Active transportation such as cycling has many benefits that helps to reduce greenhouse gas emissions, but researchers say we need to think about what people eat in order to fuel their cycling.
In a paper published in the international journal, Scientific Reports, the researchers say people who have shifted to cycling as their main means of transportation, will have higher energy needs, which could lead to an increase in food-production related emissions.
The study is understood to be the first international estimate of greenhouse gas emissions associated with the extra food intake required per mile travelled by active transport.
Lead researcher Dr Anja Mizdrak from the University of Otago, Wellington, says producing the food required to fuel cycling does come at a cost.
“We have a conundrum — but a solvable one. To maximize the benefit on greenhouse gas emissions achieved by increasing active transport, we need to also address dietary patterns. Emissions associated with active transport will be lower if cycling are powered by low-carbon dietary options.”
The research estimates that the additional energy expenditure required to travel one mile ranged from 25 to 40 calories for cycling.
“If this energy is compensated with extra food intake, traveling an additional mile in the most economically developed countries could result in an increase in greenhouse gas emissions by 0.26 grams CO2-equivalents per mile for cycling.”
Dr Mizdrak says there is a significant difference in greenhouse gas emissions related to food production between the most and the least economically developed nations.
“There is a wide variability in emissions required to compensate for cycling between countries, representing an almost five-fold difference between the most and the least economically developed countries.”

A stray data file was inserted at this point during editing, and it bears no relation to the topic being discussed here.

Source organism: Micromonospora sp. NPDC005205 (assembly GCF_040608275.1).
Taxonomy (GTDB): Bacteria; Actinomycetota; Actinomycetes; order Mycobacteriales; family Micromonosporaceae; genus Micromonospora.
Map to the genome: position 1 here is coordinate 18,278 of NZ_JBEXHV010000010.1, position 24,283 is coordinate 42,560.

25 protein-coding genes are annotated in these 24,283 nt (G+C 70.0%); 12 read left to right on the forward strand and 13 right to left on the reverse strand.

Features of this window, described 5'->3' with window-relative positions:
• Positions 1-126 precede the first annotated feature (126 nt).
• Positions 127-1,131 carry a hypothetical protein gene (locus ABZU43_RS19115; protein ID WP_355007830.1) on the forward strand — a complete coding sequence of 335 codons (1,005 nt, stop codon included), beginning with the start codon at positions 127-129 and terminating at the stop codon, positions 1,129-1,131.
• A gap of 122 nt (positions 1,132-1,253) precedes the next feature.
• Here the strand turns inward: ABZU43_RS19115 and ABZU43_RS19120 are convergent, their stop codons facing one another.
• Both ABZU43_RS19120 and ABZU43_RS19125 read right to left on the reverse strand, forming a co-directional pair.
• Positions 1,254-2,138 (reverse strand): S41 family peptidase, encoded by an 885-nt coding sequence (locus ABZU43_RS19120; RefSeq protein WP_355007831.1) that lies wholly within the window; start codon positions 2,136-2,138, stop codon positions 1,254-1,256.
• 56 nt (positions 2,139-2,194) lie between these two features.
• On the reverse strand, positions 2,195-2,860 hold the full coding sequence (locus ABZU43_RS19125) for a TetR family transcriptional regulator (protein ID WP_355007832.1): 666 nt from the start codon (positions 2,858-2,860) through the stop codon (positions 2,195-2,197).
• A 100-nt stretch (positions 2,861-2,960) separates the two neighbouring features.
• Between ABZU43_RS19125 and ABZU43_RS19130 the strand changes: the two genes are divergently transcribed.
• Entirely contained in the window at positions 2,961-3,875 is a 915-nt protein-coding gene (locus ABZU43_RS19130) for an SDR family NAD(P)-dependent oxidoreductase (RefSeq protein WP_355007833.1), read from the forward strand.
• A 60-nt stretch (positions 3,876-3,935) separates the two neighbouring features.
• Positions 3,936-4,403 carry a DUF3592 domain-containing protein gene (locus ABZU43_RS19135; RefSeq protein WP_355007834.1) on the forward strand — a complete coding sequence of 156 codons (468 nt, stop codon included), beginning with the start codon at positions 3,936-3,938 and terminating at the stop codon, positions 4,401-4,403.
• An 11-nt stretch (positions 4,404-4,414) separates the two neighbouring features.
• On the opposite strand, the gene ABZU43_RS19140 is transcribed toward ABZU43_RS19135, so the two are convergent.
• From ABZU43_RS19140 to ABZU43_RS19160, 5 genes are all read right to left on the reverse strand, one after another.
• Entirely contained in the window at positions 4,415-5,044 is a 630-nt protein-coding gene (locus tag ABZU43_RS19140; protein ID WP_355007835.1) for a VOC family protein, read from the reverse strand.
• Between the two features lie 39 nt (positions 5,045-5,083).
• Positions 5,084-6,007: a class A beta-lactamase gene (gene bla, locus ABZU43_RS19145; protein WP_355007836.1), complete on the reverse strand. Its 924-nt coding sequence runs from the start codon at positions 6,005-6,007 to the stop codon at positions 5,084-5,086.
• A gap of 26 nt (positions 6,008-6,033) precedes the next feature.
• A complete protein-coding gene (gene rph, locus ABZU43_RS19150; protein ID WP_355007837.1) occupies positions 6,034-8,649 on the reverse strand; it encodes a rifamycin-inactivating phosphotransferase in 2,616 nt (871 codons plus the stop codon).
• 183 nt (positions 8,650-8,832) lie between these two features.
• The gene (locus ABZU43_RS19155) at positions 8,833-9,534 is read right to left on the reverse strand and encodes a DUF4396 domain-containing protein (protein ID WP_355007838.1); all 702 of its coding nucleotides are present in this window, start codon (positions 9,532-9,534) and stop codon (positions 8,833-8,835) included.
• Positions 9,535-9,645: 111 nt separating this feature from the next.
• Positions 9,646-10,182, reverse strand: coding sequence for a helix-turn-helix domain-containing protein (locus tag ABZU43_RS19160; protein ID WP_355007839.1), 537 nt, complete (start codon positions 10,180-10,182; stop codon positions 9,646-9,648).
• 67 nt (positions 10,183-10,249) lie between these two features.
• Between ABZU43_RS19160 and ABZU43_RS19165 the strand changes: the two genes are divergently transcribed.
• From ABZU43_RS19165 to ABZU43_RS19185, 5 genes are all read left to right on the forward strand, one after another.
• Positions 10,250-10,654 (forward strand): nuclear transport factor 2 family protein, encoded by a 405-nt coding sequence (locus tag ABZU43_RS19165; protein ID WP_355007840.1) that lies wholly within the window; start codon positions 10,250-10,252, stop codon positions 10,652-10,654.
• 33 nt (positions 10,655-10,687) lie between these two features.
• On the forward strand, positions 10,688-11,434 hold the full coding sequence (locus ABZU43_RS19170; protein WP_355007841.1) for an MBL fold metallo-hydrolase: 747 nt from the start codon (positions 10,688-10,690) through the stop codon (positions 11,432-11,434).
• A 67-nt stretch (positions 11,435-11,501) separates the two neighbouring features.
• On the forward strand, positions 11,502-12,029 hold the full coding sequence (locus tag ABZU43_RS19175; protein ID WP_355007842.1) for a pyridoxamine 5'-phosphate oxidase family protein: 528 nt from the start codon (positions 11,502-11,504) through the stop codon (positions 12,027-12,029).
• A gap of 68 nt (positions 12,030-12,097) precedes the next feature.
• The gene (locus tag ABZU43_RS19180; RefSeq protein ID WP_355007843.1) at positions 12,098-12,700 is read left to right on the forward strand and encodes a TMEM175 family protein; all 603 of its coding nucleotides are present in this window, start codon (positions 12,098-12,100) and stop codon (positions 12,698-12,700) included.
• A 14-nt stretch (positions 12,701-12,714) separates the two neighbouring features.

Dr Mizdrak says active transport has many advantages including more pleasant urban living, reduced air pollution, and a reduction in chronic diseases like cancer and heart disease.
“But to maximize the effect on greenhouse gas emissions achieved by increasing active transport, we need to address dietary patterns too. Emissions associated with active transport will be lower if cycling is powered by low-carbon dietary options.”
Dr Cristina Cleghorn, a nutrition researcher at the University of Otago, Wellington, and co-author of the research paper, says reducing meat consumption and shifting diets away from processed food and towards more vegetables, legumes, whole grains and fruits are likely to have health and environmental co-benefits.
“Given emissions associated with different food groups range widely — from 0.02 for legumes to 5.6 grams CO2-equivalents per calorie for beef and lamb in one global study, consumers switching to foods with lower emissions could reduce overall dietary emissions by up to 80%.”
Dr Cleghorn says in high income countries, reductions in greenhouse gas emissions are largely proportional to the magnitude of meat and dairy reduction.
“In order to reduce greenhouse gas emissions we need to encourage changes in what we eat, as well as how we travel.”
You must be logged in to post a comment.